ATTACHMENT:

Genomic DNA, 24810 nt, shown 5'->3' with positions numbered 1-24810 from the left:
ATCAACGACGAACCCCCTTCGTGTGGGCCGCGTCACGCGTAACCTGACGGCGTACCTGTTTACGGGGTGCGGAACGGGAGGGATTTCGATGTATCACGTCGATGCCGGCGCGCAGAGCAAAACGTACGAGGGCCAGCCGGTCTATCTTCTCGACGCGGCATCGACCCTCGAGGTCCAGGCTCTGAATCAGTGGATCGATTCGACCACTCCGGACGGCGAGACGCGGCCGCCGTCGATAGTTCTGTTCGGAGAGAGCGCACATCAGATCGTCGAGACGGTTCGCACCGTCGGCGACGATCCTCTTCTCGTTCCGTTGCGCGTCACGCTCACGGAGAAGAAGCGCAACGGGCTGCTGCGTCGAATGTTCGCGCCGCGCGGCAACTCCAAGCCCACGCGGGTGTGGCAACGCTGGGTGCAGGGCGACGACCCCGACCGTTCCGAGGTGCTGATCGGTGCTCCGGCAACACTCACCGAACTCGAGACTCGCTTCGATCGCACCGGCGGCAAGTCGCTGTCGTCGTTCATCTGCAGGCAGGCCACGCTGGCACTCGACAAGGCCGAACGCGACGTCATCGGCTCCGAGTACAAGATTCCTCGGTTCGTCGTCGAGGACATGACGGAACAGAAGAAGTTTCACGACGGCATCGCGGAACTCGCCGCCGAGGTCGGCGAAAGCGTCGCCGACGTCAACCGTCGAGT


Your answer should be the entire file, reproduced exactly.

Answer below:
Genomic DNA, 24810 nt, shown 5'->3' with positions numbered 1-24810 from the left:
ATCAACGACGAACCCCCTTCGTGTGGGCCGCGTCACGCGTAACCTGACGGCGTACCTGTTTACGGGGTGCGGAACGGGAGGGATTTCGATGTATCACGTCGATGCCGGCGCGCAGAGCAAAACGTACGAGGGCCAGCCGGTCTATCTTCTCGACGCGGCATCGACCCTCGAGGTCCAGGCTCTGAATCAGTGGATCGATTCGACCACTCCGGACGGCGAGACGCGGCCGCCGTCGATAGTTCTGTTCGGAGAGAGCGCACATCAGATCGTCGAGACGGTTCGCACCGTCGGCGACGATCCTCTTCTCGTTCCGTTGCGCGTCACGCTCACGGAGAAGAAGCGCAACGGGCTGCTGCGTCGAATGTTCGCGCCGCGCGGCAACTCCAAGCCCACGCGGGTGTGGCAACGCTGGGTGCAGGGCGACGACCCCGACCGTTCCGAGGTGCTGATCGGTGCTCCGGCAACACTCACCGAACTCGAGACTCGCTTCGATCGCACCGGCGGCAAGTCGCTGTCGTCGTTCATCTGCAGGCAGGCCACGCTGGCACTCGACAAGGCCGAACGCGACGTCATCGGCTCCGAGTACAAGATTCCTCGGTTCGTCGTCGAGGACATGACGGAACAGAAGAAGTTTCACGACGGCATCGCGGAACTCGCCGCCGAGGTCGGCGAAAGCGTCGCCGACGTCAACCGTCGAGT